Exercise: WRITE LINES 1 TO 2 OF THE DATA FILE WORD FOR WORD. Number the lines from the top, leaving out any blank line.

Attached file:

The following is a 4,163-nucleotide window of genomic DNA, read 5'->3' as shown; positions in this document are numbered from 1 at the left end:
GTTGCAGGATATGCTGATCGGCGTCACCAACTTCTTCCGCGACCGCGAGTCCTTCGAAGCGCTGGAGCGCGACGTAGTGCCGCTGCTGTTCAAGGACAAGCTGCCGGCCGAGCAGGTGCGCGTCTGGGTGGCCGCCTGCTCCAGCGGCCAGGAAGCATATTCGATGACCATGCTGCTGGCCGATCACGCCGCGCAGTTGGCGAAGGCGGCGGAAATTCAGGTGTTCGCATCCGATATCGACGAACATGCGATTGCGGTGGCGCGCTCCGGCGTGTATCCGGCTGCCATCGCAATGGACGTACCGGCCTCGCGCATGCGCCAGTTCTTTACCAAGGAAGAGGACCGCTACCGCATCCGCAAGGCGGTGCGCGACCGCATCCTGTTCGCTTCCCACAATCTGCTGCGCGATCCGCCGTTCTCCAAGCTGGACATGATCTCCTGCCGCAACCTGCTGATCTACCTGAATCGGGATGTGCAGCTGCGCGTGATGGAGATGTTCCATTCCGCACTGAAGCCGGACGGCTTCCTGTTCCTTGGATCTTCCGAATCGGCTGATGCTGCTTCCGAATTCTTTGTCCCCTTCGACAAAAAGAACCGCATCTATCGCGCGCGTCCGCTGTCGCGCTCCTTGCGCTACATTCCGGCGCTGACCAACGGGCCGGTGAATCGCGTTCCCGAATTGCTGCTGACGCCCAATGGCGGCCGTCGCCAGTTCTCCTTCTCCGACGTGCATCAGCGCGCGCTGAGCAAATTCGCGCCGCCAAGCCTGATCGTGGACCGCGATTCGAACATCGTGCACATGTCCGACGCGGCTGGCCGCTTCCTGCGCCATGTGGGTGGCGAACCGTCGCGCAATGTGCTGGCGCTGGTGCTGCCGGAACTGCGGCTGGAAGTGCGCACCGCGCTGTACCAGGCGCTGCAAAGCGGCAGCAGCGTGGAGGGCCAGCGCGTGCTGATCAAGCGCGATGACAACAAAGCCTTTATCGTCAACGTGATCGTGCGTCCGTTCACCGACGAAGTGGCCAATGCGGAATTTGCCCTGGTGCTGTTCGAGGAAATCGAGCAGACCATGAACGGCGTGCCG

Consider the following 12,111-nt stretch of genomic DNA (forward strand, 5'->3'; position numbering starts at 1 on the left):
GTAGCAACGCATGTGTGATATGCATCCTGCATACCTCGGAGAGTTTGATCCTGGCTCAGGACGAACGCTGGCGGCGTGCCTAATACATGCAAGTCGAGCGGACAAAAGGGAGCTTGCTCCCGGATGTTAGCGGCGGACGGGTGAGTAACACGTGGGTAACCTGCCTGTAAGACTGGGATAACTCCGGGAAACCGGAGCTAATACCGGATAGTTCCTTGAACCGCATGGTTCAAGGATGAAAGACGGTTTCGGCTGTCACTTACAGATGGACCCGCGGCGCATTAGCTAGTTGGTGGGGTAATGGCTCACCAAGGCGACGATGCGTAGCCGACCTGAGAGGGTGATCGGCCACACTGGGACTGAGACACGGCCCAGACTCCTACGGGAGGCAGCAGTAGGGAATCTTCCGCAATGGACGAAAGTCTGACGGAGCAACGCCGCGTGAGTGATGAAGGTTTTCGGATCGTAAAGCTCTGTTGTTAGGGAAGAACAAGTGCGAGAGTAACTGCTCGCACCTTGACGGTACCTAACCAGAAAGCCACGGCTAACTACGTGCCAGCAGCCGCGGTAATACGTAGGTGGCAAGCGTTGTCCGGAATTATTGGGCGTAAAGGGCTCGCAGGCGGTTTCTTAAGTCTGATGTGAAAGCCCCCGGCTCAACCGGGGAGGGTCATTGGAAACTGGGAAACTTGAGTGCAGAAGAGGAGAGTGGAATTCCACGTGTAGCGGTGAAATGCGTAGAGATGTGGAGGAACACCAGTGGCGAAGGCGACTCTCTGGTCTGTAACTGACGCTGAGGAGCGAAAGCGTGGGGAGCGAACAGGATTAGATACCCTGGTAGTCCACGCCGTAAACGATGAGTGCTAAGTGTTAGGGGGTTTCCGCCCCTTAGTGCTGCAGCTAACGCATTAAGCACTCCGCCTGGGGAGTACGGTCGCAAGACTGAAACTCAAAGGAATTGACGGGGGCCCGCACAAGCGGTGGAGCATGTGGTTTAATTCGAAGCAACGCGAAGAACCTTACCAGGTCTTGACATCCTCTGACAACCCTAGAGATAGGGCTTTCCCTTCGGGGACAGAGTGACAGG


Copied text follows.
The following is a 4,163-nucleotide window of genomic DNA, read 5'->3' as shown; positions in this document are numbered from 1 at the left end:
GTTGCAGGATATGCTGATCGGCGTCACCAACTTCTTCCGCGACCGCGAGTCCTTCGAAGCGCTGGAGCGCGACGTAGTGCCGCTGCTGTTCAAGGACAAGCTGCCGGCCGAGCAGGTGCGCGTCTGGGTGGCCGCCTGCTCCAGCGGCCAGGAAGCATATTCGATGACCATGCTGCTGGCCGATCACGCCGCGCAGTTGGCGAAGGCGGCGGAAATTCAGGTGTTCGCATCCGATATCGACGAACATGCGATTGCGGTGGCGCGCTCCGGCGTGTATCCGGCTGCCATCGCAATGGACGTACCGGCCTCGCGCATGCGCCAGTTCTTTACCAAGGAAGAGGACCGCTACCGCATCCGCAAGGCGGTGCGCGACCGCATCCTGTTCGCTTCCCACAATCTGCTGCGCGATCCGCCGTTCTCCAAGCTGGACATGATCTCCTGCCGCAACCTGCTGATCTACCTGAATCGGGATGTGCAGCTGCGCGTGATGGAGATGTTCCATTCCGCACTGAAGCCGGACGGCTTCCTGTTCCTTGGATCTTCCGAATCGGCTGATGCTGCTTCCGAATTCTTTGTCCCCTTCGACAAAAAGAACCGCATCTATCGCGCGCGTCCGCTGTCGCGCTCCTTGCGCTACATTCCGGCGCTGACCAACGGGCCGGTGAATCGCGTTCCCGAATTGCTGCTGACGCCCAATGGCGGCCGTCGCCAGTTCTCCTTCTCCGACGTGCATCAGCGCGCGCTGAGCAAATTCGCGCCGCCAAGCCTGATCGTGGACCGCGATTCGAACATCGTGCACATGTCCGACGCGGCTGGCCGCTTCCTGCGCCATGTGGGTGGCGAACCGTCGCGCAATGTGCTGGCGCTGGTGCTGCCGGAACTGCGGCTGGAAGTGCGCACCGCGCTGTACCAGGCGCTGCAAAGCGGCAGCAGCGTGGAGGGCCAGCGCGTGCTGATCAAGCGCGATGACAACAAAGCCTTTATCGTCAACGTGATCGTGCGTCCGTTCACCGACGAAGTGGCCAATGCGGAATTTGCCCTGGTGCTGTTCGAGGAAATCGAGCAGACCATGAACGGCGTGCCG